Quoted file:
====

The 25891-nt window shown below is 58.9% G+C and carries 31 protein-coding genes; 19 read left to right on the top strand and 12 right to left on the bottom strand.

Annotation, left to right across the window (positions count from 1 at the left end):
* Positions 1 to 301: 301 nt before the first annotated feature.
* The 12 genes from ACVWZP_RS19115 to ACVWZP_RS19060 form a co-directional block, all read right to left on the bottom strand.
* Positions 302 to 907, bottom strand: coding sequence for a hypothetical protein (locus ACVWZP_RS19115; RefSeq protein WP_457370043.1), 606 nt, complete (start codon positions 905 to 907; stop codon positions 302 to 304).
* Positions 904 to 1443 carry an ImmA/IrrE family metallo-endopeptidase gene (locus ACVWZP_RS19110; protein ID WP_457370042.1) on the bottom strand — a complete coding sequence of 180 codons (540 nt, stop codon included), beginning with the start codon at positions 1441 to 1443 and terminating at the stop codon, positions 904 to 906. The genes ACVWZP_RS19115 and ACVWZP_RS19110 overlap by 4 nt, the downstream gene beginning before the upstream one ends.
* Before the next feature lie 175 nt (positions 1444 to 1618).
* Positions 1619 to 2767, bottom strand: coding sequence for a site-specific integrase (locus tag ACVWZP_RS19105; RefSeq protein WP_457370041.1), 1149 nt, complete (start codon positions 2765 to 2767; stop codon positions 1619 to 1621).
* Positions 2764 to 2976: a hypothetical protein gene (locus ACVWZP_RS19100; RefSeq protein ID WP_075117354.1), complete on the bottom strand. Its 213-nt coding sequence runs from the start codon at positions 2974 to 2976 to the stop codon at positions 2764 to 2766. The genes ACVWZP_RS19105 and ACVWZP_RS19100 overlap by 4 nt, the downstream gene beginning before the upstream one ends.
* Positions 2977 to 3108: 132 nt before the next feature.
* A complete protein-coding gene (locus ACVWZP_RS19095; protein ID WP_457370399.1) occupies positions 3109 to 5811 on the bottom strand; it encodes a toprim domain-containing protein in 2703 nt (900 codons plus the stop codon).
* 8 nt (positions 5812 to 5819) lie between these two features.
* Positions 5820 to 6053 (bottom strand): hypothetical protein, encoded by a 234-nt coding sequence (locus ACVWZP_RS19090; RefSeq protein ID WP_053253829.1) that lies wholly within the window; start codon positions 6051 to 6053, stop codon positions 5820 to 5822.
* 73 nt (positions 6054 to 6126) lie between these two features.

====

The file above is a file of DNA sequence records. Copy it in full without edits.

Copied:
The 25891-nt window shown below is 58.9% G+C and carries 31 protein-coding genes; 19 read left to right on the top strand and 12 right to left on the bottom strand.

Annotation, left to right across the window (positions count from 1 at the left end):
* Positions 1 to 301: 301 nt before the first annotated feature.
* The 12 genes from ACVWZP_RS19115 to ACVWZP_RS19060 form a co-directional block, all read right to left on the bottom strand.
* Positions 302 to 907, bottom strand: coding sequence for a hypothetical protein (locus ACVWZP_RS19115; RefSeq protein WP_457370043.1), 606 nt, complete (start codon positions 905 to 907; stop codon positions 302 to 304).
* Positions 904 to 1443 carry an ImmA/IrrE family metallo-endopeptidase gene (locus ACVWZP_RS19110; protein ID WP_457370042.1) on the bottom strand — a complete coding sequence of 180 codons (540 nt, stop codon included), beginning with the start codon at positions 1441 to 1443 and terminating at the stop codon, positions 904 to 906. The genes ACVWZP_RS19115 and ACVWZP_RS19110 overlap by 4 nt, the downstream gene beginning before the upstream one ends.
* Before the next feature lie 175 nt (positions 1444 to 1618).
* Positions 1619 to 2767, bottom strand: coding sequence for a site-specific integrase (locus tag ACVWZP_RS19105; RefSeq protein WP_457370041.1), 1149 nt, complete (start codon positions 2765 to 2767; stop codon positions 1619 to 1621).
* Positions 2764 to 2976: a hypothetical protein gene (locus ACVWZP_RS19100; RefSeq protein ID WP_075117354.1), complete on the bottom strand. Its 213-nt coding sequence runs from the start codon at positions 2974 to 2976 to the stop codon at positions 2764 to 2766. The genes ACVWZP_RS19105 and ACVWZP_RS19100 overlap by 4 nt, the downstream gene beginning before the upstream one ends.
* Positions 2977 to 3108: 132 nt before the next feature.
* A complete protein-coding gene (locus ACVWZP_RS19095; protein ID WP_457370399.1) occupies positions 3109 to 5811 on the bottom strand; it encodes a toprim domain-containing protein in 2703 nt (900 codons plus the stop codon).
* 8 nt (positions 5812 to 5819) lie between these two features.
* Positions 5820 to 6053 (bottom strand): hypothetical protein, encoded by a 234-nt coding sequence (locus ACVWZP_RS19090; RefSeq protein ID WP_053253829.1) that lies wholly within the window; start codon positions 6051 to 6053, stop codon positions 5820 to 5822.
* 73 nt (positions 6054 to 6126) lie between these two features.